Tough talk is the basis of my management publication, Veterinary Productivity, and this month I share with you an excerpt that is particularly necessary as our struggling economy flops around like a
newly caught fish in the bottom of your boat:
"There is both bad news and good news for veterinarians. The bad news is that 10 percent to 15 percent of existing practices
are likely to close their doors in the next five years. The good news is that those who follow our guidelines are much less
likely to be among them. The 85 percent who survive the economic chaos will inherit the best clients from the closing practices.
"The secret is in the term 'best clients.' These make up about 55 percent of the accounts in your computer. They provide you
with 90 percent to 95 percent of your profits. You know who they are.
"However, too many practices have been wasting their time and talents trying to be all things to all clients and not spending
enough time with these valuable clients."
Your best clients are devoted to your practice and bring in 90 percent of your new referrals with their enthusiasm. They like
you because they perceive you as liking them and their pets.
We have always recommended giving these pet owners a special phone number for priority appointments. Not only does this enhance
your image, but it shows you never shove them aside in favor of the "rabies-only, minimal-service" crowd that constitute up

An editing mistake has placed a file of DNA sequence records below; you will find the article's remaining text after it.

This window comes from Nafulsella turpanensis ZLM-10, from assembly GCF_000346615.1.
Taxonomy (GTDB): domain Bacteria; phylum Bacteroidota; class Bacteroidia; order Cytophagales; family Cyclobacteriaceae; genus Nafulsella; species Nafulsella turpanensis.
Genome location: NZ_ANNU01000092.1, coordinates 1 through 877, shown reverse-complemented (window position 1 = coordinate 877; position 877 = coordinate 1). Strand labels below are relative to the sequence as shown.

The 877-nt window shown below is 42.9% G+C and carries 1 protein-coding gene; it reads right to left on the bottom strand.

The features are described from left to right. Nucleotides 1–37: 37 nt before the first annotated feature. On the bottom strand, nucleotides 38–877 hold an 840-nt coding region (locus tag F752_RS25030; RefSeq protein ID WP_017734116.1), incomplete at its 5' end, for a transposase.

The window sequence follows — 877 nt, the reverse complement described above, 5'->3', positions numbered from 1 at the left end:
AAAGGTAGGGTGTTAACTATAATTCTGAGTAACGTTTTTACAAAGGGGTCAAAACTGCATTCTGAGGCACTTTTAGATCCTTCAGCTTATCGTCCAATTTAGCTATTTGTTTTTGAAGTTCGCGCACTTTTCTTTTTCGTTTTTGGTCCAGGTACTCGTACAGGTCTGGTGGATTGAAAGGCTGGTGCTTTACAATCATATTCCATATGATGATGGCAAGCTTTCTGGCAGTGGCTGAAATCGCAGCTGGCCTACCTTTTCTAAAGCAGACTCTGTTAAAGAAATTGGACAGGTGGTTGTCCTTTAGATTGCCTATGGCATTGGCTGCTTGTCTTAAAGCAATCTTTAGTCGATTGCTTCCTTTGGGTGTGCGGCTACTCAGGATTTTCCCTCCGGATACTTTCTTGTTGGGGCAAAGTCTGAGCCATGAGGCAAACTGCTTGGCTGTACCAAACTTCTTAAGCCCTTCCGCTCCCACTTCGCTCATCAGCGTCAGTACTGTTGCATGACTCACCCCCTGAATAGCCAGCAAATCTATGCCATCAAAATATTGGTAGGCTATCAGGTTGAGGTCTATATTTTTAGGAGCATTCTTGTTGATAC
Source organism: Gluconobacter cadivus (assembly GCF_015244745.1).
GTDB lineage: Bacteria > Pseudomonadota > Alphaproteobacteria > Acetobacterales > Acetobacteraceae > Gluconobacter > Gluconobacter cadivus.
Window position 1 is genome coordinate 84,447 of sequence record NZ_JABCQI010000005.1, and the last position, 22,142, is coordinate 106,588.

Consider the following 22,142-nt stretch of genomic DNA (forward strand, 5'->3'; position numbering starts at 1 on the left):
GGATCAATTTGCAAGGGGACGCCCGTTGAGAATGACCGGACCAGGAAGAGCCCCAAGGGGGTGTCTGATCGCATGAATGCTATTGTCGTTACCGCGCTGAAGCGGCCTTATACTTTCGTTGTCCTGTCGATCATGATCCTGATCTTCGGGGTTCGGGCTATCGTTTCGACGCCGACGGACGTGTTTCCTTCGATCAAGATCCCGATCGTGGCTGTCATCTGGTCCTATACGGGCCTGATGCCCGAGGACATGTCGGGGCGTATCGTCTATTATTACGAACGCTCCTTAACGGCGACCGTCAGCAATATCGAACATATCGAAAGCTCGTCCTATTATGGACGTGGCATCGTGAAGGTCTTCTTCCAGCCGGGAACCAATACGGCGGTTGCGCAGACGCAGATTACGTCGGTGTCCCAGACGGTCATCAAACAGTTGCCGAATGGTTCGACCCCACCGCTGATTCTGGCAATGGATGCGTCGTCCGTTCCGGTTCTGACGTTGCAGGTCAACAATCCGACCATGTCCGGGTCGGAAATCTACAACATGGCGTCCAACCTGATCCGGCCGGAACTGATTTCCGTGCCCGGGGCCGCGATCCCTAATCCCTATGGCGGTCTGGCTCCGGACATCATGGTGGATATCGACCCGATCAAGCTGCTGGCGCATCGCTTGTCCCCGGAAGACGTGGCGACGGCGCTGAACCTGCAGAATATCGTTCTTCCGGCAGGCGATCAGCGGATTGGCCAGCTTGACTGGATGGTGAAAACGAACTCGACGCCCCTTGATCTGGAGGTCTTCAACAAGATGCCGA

to 45 percent of clients you see every day.
Be brave enough to check your own practice. Pull the records from the last week and separate clients into two simple categories;
"worth the time" and "waste of time." I am not necessarily talking about dollars here, although you needed $10/minute to financially
justify seeing most of them.
Would it have made more sense to spend three to five extra minutes with those "worth the time?"
Time is money! The more time you spend with your best clients, the more bonded they become, the more referrals they make and
the more your hospital prospers.
The best way to improve your practice is to pick up the phone and ask about the health of the pet you saw yesterday.
Message to your clients
"Has he stopped limping yet? How does she like that T/D? Has the coughing diminished?"
Absolutely nothing is better than having the client imagine that you are personally interested in his or her pet's welfare.
After all, the physician or dentist has never called.
Too busy? That's probably because you were seeing some clients who you may never see again. Invest time in your best clients.
Laugh with them. You will have no better day than when you were busy seeing only favorite clients who know you and trust you.
Then, on the days you are too busy, you could have a staff member call. "Doctor X is in surgery, but he was thinking about
Fluffy and asked me to check on whether the medication has taken effect yet. How is Fluffy doing?"
Best clients, bonded clients, always find a way to pay for their pet's care. Their veterinarians will not be among those closing
their doors anytime soon.
Sometimes we lose sight of who really supports the practice. It is the better clients, those truly interested in the best
outcome for their loved ones.
On the other hand, there are all of your old buddies to whom you've been giving discounts for years.
Perhaps you never noticed those lost dollars before, but now those same dollars (from discounts) are impeding your ability
to compensate a good staff properly. In effect, you are robbing your staff to pay your friends.
You must charge all clients $2/minute for staff labor. (That is the real cost when staff constitutes 20 percent of your expenses.)
Last year's election was all about change. Like the Fed, you will have to determine whom you are going to bail out. Do your
best clients a favor by staying solvent so that you can meet their future needs.